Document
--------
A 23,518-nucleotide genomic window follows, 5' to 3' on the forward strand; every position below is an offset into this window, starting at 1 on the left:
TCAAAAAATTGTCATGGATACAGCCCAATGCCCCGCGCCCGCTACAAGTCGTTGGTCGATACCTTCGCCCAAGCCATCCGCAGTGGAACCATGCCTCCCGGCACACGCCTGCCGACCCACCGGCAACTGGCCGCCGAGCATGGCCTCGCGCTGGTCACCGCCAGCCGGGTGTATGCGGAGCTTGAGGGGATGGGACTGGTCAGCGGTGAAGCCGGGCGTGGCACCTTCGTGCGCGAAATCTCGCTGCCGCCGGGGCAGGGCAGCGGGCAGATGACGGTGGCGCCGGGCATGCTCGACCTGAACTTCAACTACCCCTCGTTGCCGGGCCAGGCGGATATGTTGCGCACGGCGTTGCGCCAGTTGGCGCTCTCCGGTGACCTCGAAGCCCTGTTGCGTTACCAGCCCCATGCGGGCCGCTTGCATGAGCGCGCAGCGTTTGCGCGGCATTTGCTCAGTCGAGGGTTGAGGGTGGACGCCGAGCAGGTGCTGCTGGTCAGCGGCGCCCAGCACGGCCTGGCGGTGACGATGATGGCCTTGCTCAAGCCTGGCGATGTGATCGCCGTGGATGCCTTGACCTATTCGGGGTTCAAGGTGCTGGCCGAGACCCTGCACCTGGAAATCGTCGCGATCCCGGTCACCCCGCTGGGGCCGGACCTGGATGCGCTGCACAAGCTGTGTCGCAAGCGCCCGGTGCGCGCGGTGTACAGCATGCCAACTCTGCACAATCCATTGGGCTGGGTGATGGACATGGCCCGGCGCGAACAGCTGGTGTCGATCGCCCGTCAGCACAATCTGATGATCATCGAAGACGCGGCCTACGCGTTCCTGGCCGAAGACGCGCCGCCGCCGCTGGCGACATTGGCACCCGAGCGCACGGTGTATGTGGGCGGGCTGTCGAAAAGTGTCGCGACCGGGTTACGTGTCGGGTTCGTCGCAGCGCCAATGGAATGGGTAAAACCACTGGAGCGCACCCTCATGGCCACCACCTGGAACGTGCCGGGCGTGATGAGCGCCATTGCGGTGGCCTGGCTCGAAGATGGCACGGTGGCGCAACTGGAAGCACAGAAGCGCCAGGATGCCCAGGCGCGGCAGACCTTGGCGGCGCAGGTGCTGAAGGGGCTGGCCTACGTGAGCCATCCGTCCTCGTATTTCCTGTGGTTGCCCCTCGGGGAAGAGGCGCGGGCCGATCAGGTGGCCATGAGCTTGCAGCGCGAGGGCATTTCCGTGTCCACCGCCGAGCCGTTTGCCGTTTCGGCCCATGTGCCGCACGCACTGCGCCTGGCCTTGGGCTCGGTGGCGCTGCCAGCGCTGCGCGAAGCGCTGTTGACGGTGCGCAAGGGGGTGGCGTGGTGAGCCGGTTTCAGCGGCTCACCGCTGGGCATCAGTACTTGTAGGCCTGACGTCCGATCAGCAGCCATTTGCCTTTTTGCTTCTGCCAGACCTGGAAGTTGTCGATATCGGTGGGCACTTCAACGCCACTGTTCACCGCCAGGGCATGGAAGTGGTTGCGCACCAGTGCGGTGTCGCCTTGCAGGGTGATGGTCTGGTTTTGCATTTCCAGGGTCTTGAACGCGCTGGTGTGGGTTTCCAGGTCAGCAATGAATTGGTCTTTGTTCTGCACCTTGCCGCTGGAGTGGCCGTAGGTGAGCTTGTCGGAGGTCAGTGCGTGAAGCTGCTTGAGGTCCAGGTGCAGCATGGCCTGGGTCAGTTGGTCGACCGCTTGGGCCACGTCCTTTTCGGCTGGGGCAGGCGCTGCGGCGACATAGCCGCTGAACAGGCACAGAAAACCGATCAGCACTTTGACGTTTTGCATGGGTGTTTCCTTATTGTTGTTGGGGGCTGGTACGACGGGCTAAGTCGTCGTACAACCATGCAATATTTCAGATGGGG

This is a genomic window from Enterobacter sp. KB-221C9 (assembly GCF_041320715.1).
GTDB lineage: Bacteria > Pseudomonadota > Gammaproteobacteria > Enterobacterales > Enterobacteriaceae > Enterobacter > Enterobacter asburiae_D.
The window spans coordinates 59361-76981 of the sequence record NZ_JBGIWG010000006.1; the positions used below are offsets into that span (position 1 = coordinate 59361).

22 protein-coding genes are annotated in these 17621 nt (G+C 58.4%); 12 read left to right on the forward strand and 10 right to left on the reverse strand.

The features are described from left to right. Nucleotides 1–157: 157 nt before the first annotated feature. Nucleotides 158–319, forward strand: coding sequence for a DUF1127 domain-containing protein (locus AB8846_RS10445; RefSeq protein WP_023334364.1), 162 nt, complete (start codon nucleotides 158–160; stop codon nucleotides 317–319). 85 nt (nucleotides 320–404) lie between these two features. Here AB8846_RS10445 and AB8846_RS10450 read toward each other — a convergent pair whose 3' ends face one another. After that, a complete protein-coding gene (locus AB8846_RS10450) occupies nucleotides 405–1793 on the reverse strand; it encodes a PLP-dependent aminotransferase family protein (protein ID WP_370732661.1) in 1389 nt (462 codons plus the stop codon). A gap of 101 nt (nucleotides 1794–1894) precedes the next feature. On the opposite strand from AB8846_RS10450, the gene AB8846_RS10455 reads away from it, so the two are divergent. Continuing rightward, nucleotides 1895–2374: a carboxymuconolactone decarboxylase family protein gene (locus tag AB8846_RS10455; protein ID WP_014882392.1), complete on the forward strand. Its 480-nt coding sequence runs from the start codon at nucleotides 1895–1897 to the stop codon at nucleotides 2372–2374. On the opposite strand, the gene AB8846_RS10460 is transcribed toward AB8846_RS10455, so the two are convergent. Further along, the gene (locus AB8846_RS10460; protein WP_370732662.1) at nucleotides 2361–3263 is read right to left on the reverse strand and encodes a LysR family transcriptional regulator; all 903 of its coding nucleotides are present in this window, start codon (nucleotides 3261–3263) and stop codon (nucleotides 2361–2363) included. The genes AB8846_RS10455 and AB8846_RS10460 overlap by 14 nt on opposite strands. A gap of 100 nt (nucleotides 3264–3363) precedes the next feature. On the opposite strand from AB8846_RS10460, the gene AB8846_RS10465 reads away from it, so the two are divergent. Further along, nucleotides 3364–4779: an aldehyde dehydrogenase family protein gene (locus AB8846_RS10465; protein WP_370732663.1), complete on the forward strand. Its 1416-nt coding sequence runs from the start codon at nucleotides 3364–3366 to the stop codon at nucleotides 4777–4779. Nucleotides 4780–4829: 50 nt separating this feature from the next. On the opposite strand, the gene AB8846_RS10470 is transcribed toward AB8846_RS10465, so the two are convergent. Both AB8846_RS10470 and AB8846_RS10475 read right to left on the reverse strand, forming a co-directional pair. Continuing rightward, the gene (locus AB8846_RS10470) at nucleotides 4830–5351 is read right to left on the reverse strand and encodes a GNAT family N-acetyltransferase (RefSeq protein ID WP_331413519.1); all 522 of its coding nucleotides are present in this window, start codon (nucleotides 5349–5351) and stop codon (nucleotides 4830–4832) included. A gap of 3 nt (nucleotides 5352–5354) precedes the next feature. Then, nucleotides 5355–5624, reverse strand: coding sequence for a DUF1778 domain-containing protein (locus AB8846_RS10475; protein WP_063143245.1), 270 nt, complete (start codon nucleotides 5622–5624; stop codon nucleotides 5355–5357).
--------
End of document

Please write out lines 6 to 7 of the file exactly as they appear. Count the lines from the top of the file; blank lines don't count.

22 protein-coding genes are annotated in these 17621 nt (G+C 58.4%); 12 read left to right on the forward strand and 10 right to left on the reverse strand.

The features are described from left to right. Nucleotides 1–157: 157 nt before the first annotated feature. Nucleotides 158–319, forward strand: coding sequence for a DUF1127 domain-containing protein (locus AB8846_RS10445; RefSeq protein WP_023334364.1), 162 nt, complete (start codon nucleotides 158–160; stop codon nucleotides 317–319). 85 nt (nucleotides 320–404) lie between these two features. Here AB8846_RS10445 and AB8846_RS10450 read toward each other — a convergent pair whose 3' ends face one another. After that, a complete protein-coding gene (locus AB8846_RS10450) occupies nucleotides 405–1793 on the reverse strand; it encodes a PLP-dependent aminotransferase family protein (protein ID WP_370732661.1) in 1389 nt (462 codons plus the stop codon). A gap of 101 nt (nucleotides 1794–1894) precedes the next feature. On the opposite strand from AB8846_RS10450, the gene AB8846_RS10455 reads away from it, so the two are divergent. Continuing rightward, nucleotides 1895–2374: a carboxymuconolactone decarboxylase family protein gene (locus tag AB8846_RS10455; protein ID WP_014882392.1), complete on the forward strand. Its 480-nt coding sequence runs from the start codon at nucleotides 1895–1897 to the stop codon at nucleotides 2372–2374. On the opposite strand, the gene AB8846_RS10460 is transcribed toward AB8846_RS10455, so the two are convergent. Further along, the gene (locus AB8846_RS10460; protein WP_370732662.1) at nucleotides 2361–3263 is read right to left on the reverse strand and encodes a LysR family transcriptional regulator; all 903 of its coding nucleotides are present in this window, start codon (nucleotides 3261–3263) and stop codon (nucleotides 2361–2363) included. The genes AB8846_RS10455 and AB8846_RS10460 overlap by 14 nt on opposite strands. A gap of 100 nt (nucleotides 3264–3363) precedes the next feature. On the opposite strand from AB8846_RS10460, the gene AB8846_RS10465 reads away from it, so the two are divergent. Further along, nucleotides 3364–4779: an aldehyde dehydrogenase family protein gene (locus AB8846_RS10465; protein WP_370732663.1), complete on the forward strand. Its 1416-nt coding sequence runs from the start codon at nucleotides 3364–3366 to the stop codon at nucleotides 4777–4779. Nucleotides 4780–4829: 50 nt separating this feature from the next. On the opposite strand, the gene AB8846_RS10470 is transcribed toward AB8846_RS10465, so the two are convergent. Both AB8846_RS10470 and AB8846_RS10475 read right to left on the reverse strand, forming a co-directional pair. Continuing rightward, the gene (locus AB8846_RS10470) at nucleotides 4830–5351 is read right to left on the reverse strand and encodes a GNAT family N-acetyltransferase (RefSeq protein ID WP_331413519.1); all 522 of its coding nucleotides are present in this window, start codon (nucleotides 5349–5351) and stop codon (nucleotides 4830–4832) included. A gap of 3 nt (nucleotides 5352–5354) precedes the next feature. Then, nucleotides 5355–5624, reverse strand: coding sequence for a DUF1778 domain-containing protein (locus AB8846_RS10475; protein WP_063143245.1), 270 nt, complete (start codon nucleotides 5622–5624; stop codon nucleotides 5355–5357).